Jean G. Schtokal
Foster Swift Business & Tax Law News
June 29, 2020
The COVID-19 Pandemic has wreaked havoc on supply chains. Supplier changes that are usually planned over years are taking place over months or weeks. Whether you are the Buyer or Supplier, here is a bullet by bullet checklist to help both parties reduce risk:
- Due diligence is still key. You are trying to fill a hole, but you don’t need to jump into it and bury yourself. Even the best drafted contract won’t protect you if you have chosen to deal with a snake. The English rule on loser pays costs of litigation seldom applies in the U.S. To prove you are right on a point of dispute you will be paying a lawyer’s salary for a year, or more. One of the best ways to protect your company is to conduct due diligence on new transaction parties.
- In addition to background, litigation and financial checks, if you are not normally a Buyer or Supplier for this particular product or service, you need enhanced due diligence. There may be certification requirements, registration requirements (for you, the facility, and/or the product), due diligence to be conducted regarding pricing (including a check for red flags, for example in the case of Buyers regarding product origin, such as embargoed nations), and license/approval issues. In some cases, significant fines, penalties, product liability and/or jail time can result from a violation of such requirements.
- If you or the other party are using a third-party intermediary such as a broker/agent or distributor and are not dealing directly with the Buyer or Supplier, then due diligence should also be conducted on the third-party intermediary, (as well as the Buyer or Supplier). This includes restricted party screening and registration and licensing requirements. If this is not the third-party intermediary’s normal line of business or if it has no expertise with regard to the product or does not have a history in the industry, don’t expect or count on any recourse, assistance, or assurances from that third-party intermediary. This can also be a red flag.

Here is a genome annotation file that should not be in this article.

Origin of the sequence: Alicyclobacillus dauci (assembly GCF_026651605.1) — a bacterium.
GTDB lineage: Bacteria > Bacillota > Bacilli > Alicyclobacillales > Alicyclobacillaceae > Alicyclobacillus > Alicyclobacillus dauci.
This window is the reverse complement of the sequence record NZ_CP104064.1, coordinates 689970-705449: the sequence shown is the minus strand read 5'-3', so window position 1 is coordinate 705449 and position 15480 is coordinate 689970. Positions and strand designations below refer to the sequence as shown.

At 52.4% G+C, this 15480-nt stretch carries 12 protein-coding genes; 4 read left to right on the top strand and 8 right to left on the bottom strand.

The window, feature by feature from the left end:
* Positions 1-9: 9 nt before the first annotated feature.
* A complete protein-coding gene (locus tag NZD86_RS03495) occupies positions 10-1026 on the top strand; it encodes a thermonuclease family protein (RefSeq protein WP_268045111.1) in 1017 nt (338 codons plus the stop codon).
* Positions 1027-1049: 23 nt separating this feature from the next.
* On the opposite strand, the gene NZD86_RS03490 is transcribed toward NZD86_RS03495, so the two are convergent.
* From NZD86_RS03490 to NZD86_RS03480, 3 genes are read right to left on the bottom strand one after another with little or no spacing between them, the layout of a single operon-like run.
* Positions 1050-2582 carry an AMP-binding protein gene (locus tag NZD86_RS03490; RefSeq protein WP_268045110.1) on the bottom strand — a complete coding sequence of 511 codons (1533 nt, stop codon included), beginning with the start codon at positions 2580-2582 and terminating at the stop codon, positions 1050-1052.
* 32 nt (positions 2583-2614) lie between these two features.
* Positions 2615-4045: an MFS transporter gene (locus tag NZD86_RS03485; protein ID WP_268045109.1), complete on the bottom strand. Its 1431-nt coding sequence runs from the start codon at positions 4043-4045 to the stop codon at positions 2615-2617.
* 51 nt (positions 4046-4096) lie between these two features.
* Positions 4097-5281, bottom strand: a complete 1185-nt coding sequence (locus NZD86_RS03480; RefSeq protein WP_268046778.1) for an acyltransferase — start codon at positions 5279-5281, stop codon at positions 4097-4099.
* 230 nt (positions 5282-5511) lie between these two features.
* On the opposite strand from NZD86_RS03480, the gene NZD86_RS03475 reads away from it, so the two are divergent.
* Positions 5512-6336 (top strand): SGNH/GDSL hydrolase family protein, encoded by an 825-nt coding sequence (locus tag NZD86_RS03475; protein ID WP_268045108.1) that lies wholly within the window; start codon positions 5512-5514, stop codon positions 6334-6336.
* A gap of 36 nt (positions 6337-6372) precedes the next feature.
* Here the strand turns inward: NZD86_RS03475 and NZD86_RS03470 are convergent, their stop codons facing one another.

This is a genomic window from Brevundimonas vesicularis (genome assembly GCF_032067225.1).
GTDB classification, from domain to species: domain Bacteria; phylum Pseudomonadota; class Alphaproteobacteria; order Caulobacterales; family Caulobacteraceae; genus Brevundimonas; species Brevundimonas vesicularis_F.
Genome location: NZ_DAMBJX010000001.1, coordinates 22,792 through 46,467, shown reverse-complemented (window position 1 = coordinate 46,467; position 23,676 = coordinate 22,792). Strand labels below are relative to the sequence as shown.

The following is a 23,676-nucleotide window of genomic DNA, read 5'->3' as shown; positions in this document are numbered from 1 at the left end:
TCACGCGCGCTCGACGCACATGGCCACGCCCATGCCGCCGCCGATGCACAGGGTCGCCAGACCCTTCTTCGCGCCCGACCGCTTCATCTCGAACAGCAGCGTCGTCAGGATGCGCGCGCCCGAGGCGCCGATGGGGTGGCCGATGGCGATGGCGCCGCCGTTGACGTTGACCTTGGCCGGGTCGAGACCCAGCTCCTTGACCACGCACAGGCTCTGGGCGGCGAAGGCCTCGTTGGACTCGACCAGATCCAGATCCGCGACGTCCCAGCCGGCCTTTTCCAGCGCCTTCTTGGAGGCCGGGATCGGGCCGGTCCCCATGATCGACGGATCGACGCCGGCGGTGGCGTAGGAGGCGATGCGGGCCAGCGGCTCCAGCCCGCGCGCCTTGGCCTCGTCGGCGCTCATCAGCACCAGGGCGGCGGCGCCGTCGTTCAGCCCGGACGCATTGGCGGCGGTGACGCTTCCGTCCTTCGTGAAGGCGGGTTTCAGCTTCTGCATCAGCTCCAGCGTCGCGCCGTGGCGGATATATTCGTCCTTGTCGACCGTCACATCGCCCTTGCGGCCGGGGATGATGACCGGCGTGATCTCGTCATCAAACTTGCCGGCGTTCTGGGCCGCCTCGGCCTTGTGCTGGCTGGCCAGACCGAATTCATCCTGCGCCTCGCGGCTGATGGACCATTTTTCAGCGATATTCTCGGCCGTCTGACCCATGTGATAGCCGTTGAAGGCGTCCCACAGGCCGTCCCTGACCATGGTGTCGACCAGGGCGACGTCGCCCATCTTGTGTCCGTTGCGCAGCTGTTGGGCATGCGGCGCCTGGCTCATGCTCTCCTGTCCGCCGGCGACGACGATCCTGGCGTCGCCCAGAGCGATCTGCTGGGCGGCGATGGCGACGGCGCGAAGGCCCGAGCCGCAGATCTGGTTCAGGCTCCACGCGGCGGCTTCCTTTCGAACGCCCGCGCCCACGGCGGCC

- Here is a best practices list:
- 1) background checks,
- 2) litigation searches,
- 3) Google and Google Earth searches,
- 4) checks through trade associations,
- 5) restricted party screening,
- 6) review license, approval, certification and registration requirements (can be product, facility and/or party based),
- 7) understand the other parties’ supply chain/customer base and the potential uses of the product,
- 8) conduct pricing and costs/expenses analysis to rule out violations of law (for example, domestic price gouging, anti-corruption or anti-bribery laws violations),
- 9) talk to some of the other party’s customers/suppliers,
- 10) document the intended transaction in a written contract, even in the case of a “one off” deal. There is normally a tendency to conduct less due diligence for “one off” transactions, so you will need all of the contract risk reduction techniques at your disposal. Written contracts reduce risk, and can also allocate risk between the parties.
- If you are just relying on standard order or quote forms and are not using a specific written contract, consider legal review and update to your form terms and conditions, including the provisions at the end of the form terms and conditions which often appear under a “miscellaneous” or “other” heading. Use the “special” or “additional” terms section of the quotation form or purchase order to document anything agreed upon that you are relying on that is not included on the quote or order form. Contract terms that were considered “boiler plate” before are now critical regarding risk reduction. Those include but are not limited to: Choice of Law, Dispute Resolution, Jurisdiction, Force Majeure, Amendments, Compliance with Laws, etc.
If you have further questions regarding due diligence of alternate suppliers, contact Jean Schtokal at 517.371.8276 or at email@example.com.